1. The effects of chronic uraemia on glucose production and nitrogen release (urea plus ammonia formation) from alanine, glutamine or serine in isolated rat hepatocytes were studied.
2. Uraemia increased the rate of formation of urea plus ammonia from all three amino acids by 38-93% when they were present at a final concentration of 10 mmol/l. At lower concentrations (2 mmol/l) the rate of nitrogen release was not significantly increased.
3. Hepatocytes from normal rats whose food intake had been restricted to the level of that of uraemic rats did not show the increased rates of nitrogen release.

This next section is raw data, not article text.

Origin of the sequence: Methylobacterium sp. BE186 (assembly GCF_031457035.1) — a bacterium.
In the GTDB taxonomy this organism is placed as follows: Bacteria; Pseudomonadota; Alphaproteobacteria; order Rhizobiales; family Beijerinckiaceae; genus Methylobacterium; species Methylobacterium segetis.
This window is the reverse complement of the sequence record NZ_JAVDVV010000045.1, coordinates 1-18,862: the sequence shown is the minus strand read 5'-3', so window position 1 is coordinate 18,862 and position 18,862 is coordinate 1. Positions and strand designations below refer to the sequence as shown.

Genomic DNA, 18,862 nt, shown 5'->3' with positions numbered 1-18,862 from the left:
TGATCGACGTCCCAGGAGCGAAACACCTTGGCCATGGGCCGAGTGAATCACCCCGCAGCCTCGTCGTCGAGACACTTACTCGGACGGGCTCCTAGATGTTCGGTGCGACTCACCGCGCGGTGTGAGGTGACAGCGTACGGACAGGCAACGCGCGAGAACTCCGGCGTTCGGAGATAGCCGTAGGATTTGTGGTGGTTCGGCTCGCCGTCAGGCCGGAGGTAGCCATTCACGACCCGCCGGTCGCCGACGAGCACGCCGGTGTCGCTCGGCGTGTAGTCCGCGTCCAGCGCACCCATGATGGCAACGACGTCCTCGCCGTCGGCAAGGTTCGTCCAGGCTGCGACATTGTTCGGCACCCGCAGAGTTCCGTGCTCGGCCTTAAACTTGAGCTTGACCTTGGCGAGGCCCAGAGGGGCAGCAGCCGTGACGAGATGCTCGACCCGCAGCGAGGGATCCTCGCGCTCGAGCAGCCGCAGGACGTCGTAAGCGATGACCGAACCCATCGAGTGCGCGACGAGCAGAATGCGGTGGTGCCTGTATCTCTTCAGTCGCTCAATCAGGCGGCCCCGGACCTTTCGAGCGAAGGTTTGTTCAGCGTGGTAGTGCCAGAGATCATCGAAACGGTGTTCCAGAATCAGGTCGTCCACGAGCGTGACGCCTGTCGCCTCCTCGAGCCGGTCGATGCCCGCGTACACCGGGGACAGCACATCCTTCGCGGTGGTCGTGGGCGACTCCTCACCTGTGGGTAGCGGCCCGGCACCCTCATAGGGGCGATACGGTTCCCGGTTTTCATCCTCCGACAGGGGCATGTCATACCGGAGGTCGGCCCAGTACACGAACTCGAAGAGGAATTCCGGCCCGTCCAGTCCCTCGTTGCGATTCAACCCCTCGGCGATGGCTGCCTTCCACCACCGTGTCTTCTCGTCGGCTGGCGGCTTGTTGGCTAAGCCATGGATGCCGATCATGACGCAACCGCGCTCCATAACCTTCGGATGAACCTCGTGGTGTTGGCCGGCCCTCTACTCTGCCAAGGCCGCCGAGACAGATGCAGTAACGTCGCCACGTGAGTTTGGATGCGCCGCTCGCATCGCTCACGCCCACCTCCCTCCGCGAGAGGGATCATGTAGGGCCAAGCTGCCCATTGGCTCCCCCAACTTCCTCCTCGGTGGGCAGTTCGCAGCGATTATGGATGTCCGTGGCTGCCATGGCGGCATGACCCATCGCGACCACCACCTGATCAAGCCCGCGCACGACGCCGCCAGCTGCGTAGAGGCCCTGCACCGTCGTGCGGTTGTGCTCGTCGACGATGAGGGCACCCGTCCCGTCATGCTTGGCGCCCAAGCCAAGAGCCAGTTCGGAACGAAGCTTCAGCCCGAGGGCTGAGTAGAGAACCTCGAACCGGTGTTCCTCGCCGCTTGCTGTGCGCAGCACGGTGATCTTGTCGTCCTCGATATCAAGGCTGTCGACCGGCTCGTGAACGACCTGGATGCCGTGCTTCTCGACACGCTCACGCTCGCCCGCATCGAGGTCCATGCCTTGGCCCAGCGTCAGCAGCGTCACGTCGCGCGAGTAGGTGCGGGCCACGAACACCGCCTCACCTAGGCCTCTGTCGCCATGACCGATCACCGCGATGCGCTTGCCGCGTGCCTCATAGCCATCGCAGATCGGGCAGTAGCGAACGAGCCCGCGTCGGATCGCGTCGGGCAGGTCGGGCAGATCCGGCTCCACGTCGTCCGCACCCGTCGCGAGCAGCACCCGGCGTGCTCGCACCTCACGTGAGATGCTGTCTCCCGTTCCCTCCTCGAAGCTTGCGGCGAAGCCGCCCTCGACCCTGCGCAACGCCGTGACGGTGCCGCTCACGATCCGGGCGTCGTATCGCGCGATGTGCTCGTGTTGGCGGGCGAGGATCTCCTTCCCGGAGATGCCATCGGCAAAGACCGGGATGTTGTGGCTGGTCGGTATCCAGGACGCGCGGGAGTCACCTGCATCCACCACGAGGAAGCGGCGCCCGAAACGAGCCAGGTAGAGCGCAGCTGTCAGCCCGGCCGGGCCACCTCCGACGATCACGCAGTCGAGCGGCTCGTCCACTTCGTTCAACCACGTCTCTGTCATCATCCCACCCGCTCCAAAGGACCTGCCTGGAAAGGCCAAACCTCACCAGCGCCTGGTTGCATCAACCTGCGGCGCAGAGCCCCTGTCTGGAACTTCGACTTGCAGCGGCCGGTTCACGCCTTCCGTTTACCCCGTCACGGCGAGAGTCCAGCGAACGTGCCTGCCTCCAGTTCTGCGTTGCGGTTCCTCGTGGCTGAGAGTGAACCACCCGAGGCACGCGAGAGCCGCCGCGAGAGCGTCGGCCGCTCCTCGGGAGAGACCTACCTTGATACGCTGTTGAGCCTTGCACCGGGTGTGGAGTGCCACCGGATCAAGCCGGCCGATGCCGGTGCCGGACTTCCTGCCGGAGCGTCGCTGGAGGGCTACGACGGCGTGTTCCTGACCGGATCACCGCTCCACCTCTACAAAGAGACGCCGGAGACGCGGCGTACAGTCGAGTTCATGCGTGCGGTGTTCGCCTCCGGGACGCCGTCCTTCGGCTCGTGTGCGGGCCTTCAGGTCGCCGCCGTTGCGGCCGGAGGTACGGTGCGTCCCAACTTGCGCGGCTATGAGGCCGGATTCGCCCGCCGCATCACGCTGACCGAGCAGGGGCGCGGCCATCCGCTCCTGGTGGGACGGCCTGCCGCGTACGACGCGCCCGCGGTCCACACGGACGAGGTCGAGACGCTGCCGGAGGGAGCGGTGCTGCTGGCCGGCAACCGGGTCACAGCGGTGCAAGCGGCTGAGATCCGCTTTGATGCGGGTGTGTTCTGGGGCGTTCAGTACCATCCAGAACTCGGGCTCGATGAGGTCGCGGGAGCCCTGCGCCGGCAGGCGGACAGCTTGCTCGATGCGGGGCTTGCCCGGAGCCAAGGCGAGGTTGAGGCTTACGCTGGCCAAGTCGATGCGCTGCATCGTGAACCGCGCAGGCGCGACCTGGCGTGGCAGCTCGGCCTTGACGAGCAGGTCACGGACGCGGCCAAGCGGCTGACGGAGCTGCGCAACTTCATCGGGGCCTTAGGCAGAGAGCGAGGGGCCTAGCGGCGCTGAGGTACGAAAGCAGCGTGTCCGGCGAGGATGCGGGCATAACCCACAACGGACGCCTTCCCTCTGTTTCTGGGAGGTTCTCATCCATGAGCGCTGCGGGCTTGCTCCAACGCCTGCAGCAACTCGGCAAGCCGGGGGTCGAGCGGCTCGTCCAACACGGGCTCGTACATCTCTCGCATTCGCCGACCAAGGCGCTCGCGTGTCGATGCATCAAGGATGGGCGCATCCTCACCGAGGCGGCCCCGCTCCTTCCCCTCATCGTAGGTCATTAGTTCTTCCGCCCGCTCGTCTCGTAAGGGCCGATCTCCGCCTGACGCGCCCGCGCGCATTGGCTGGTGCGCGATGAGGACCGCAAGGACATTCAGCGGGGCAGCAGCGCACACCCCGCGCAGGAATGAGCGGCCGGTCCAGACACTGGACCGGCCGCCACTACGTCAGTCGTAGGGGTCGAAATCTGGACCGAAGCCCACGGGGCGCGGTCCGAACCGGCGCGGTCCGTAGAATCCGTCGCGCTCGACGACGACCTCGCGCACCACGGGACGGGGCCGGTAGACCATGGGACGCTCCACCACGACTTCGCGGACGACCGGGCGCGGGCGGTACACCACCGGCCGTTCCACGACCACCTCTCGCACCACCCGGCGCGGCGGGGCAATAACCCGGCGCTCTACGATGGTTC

4. The increased rates of nitrogen release with hepatocytes from uraemic rats were not accompanied by increased rates of glucose synthesis. Instead, accumulation of metabolic intermediates occurred: lactate and pyruvate (alanine or serine as substrates) and glutamate (glutamine as substrate).
5. Livers of uraemic rats had increased activities of glutarninase (30%) and serine dehydratase (100%).
6. Hepatocytes from normal rats treated with phlorhizin to increase the plasma glucagon/insulin ratio behaved in a similar manner to hepatocytes from uraemic rats. They had increased serine dehydratase activity, and increased rates of utilization of serine or glutamine.
7. The possible implications of these findings for human uraemia are discussed.